Republicans targeted John Kerry ’66 for flip-flopping on issues during the 2004 presidential campaign, but his apparent indecisiveness extended off the stump and into the press cabin of his charter jet.
“I asked him what his cocktail of choice was on the plane once and he said he didn’t know and that he wasn’t sure,” said Jodi Wilgoren ’92, who covered the Kerry campaign for The New York Times.
The moment distills Kerry’s problems conversing comfortably and authentically with the press corps and communicating a clear message to voters, which Wilgoren said kept him from winning the presidency.
“People just never got Kerry,” she said. “He was unable to explain the essence of his persona and unwilling to talk about himself personally. I watched him speak everyday and am still unsure of what he is about.”
Wilgoren, The Times’ Chicago bureau chief, spoke about her career as a journalist and her experiences covering the Howard Dean ’71 and Kerry political campaigns at a Saybrook College Master’s Tea on Wednesday afternoon. Introduced as someone with “one of those dream jobs,” Wilgoren, speaking to a overflow crowd of about 50 students, emphasized her penchant for the quirky details of the politicians she covers as emblematic of the candidates’ greater political success.
Wilgoren said it was exciting to cover her first presidential campaign as The Times’ traveling beat reporter with Dean in the primary campaign and later with Kerry through the general election.
“Covering Dean was great,” she said. “Something different was always happening. It was a really innovative campaign, unlike Kerry’s, which was more traditional.”
Wilgoren talked about a front-page profile she wrote of Dean’s wife, Judith Steinberg, which explained her unusual lack of involvement in her husband’s campaign.
“Voters are very interested in the spouses’ of candidates,” Wilgoren said. “Your spouse is an important reflection of who you are.”
While Wilgoren said she was able to remain emotionally distanced from the candidates she covered, she said she still watches out for any news involving Kerry or Dean because their campaigns for president have been an important part of her life as a journalist.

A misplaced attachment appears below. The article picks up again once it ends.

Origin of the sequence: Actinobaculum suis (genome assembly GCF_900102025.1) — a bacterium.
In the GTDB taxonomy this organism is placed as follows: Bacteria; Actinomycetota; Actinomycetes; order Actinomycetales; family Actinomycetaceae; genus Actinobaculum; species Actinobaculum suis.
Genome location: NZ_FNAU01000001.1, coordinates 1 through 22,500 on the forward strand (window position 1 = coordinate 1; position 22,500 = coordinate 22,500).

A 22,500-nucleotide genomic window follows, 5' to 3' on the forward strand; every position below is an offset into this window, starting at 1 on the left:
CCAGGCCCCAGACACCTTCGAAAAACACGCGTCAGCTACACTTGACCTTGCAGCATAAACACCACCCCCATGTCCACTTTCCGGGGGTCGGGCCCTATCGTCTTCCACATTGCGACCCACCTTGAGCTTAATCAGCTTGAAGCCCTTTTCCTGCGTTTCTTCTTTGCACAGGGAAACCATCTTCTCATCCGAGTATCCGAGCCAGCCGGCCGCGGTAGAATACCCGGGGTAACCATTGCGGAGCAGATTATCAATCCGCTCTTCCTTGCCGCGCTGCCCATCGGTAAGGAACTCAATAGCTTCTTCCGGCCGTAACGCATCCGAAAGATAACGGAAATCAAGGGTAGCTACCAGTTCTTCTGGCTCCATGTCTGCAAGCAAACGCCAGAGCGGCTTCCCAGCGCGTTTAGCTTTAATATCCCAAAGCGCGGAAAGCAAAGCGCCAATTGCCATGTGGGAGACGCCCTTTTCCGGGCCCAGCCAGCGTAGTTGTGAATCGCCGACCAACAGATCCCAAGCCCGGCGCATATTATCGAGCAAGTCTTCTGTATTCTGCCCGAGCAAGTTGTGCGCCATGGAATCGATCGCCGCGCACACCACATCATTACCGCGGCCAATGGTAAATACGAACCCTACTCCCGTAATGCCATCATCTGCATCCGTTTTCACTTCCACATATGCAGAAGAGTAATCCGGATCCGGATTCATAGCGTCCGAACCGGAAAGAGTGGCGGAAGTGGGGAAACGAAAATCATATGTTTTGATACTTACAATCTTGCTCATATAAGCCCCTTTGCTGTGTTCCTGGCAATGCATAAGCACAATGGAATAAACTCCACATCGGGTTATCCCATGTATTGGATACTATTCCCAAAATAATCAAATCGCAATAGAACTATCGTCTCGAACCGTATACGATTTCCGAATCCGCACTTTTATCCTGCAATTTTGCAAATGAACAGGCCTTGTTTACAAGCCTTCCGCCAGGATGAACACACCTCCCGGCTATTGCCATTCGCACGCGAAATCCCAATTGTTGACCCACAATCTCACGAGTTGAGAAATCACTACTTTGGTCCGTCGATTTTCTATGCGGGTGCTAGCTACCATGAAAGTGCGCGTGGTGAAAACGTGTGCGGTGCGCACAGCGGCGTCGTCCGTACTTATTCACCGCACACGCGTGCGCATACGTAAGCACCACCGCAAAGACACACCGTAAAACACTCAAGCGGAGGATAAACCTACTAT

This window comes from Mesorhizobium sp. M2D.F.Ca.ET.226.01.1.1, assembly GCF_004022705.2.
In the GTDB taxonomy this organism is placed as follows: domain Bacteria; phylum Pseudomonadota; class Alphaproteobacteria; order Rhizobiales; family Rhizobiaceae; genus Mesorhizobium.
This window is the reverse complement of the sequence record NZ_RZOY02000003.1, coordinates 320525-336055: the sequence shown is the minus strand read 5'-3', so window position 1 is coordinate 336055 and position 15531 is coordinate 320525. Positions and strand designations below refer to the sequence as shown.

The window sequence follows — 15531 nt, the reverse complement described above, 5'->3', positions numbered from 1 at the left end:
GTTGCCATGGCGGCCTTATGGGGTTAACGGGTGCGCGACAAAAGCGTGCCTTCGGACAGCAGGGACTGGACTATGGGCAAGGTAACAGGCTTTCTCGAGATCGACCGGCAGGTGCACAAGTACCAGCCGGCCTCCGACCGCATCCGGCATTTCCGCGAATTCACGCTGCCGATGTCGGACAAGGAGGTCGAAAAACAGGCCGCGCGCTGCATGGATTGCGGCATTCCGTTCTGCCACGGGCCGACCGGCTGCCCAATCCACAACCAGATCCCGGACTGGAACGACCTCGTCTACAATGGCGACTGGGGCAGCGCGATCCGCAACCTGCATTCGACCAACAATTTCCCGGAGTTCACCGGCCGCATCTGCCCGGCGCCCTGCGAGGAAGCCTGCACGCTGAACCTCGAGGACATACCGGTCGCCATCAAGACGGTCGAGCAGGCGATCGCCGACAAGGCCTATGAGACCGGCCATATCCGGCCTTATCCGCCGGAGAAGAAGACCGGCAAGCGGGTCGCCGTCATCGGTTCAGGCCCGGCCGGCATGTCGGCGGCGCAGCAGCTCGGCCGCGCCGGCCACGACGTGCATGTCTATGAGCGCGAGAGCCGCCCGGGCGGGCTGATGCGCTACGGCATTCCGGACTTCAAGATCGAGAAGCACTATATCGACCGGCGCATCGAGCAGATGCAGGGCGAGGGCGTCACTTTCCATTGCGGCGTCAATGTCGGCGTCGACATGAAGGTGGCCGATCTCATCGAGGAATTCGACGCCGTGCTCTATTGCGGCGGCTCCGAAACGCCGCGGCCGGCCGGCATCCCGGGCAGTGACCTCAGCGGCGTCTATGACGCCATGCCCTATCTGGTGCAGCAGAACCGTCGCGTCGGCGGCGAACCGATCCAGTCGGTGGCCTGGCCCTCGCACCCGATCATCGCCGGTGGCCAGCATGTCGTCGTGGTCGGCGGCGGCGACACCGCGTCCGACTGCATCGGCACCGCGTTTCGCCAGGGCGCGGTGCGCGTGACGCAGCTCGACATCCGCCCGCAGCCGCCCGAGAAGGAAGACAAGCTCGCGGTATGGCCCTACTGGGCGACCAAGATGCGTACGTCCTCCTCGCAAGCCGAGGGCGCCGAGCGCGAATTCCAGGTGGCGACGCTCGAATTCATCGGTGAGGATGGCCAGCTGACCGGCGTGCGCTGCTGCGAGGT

Wilgoren, who served as a managing editor of The Yale Daily News during her undergraduate years, knew that she wanted to be a journalist since she began working for her high school paper. She said she sees herself as an “observer rather than an actor,” a characteristic she said is crucial for mainstream journalists.
After graduating from Yale, Wilgoren worked for The Los Angeles Times before taking a job at The New York Times in the fall of 1998 — a move she said was the result of an “intersection of luck and talent.” She worked as a national educational correspondent before moving to the Chicago bureau.
Several students who attended the tea said they appreciated Wilgoren’s candor in discussing the campaigns.
“I agreed with her commitment to the idea that a presidential candidate should have a clear message,” Sam Penziner ’07 said.
Lindsay Ullman ’08, who said she closely followed Wilgoren’s coverage, said she found her points about Kerry’s personality particularly interesting.
“I had never really thought a lot about the connection between personal quirks and character traits in a politician and the kind of leader he would turn out to be,” Ullman said.
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